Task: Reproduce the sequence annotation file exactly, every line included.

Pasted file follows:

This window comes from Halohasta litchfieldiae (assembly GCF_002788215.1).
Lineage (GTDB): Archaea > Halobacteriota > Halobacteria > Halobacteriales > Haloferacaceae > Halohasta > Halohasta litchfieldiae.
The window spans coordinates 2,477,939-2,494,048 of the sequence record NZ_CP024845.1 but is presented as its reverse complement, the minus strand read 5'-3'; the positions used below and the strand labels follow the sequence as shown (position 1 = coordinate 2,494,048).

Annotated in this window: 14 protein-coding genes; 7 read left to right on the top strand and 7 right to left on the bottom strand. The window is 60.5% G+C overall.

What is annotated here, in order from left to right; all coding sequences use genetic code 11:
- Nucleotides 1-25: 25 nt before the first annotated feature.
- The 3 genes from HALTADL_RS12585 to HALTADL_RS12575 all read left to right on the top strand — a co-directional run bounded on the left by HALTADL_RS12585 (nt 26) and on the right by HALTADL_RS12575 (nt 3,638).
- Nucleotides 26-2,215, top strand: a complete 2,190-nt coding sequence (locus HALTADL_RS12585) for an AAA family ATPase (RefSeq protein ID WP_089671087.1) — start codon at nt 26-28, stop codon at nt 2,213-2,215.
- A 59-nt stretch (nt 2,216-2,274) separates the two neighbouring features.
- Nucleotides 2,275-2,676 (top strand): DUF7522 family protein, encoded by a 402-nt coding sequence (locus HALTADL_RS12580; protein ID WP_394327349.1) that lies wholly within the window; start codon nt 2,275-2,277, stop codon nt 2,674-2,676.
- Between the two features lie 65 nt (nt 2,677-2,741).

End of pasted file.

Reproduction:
This window comes from Halohasta litchfieldiae (assembly GCF_002788215.1).
Lineage (GTDB): Archaea > Halobacteriota > Halobacteria > Halobacteriales > Haloferacaceae > Halohasta > Halohasta litchfieldiae.
The window spans coordinates 2,477,939-2,494,048 of the sequence record NZ_CP024845.1 but is presented as its reverse complement, the minus strand read 5'-3'; the positions used below and the strand labels follow the sequence as shown (position 1 = coordinate 2,494,048).

Annotated in this window: 14 protein-coding genes; 7 read left to right on the top strand and 7 right to left on the bottom strand. The window is 60.5% G+C overall.

What is annotated here, in order from left to right; all coding sequences use genetic code 11:
- Nucleotides 1-25: 25 nt before the first annotated feature.
- The 3 genes from HALTADL_RS12585 to HALTADL_RS12575 all read left to right on the top strand — a co-directional run bounded on the left by HALTADL_RS12585 (nt 26) and on the right by HALTADL_RS12575 (nt 3,638).
- Nucleotides 26-2,215, top strand: a complete 2,190-nt coding sequence (locus HALTADL_RS12585) for an AAA family ATPase (RefSeq protein ID WP_089671087.1) — start codon at nt 26-28, stop codon at nt 2,213-2,215.
- A 59-nt stretch (nt 2,216-2,274) separates the two neighbouring features.
- Nucleotides 2,275-2,676 (top strand): DUF7522 family protein, encoded by a 402-nt coding sequence (locus HALTADL_RS12580; protein ID WP_394327349.1) that lies wholly within the window; start codon nt 2,275-2,277, stop codon nt 2,674-2,676.
- Between the two features lie 65 nt (nt 2,677-2,741).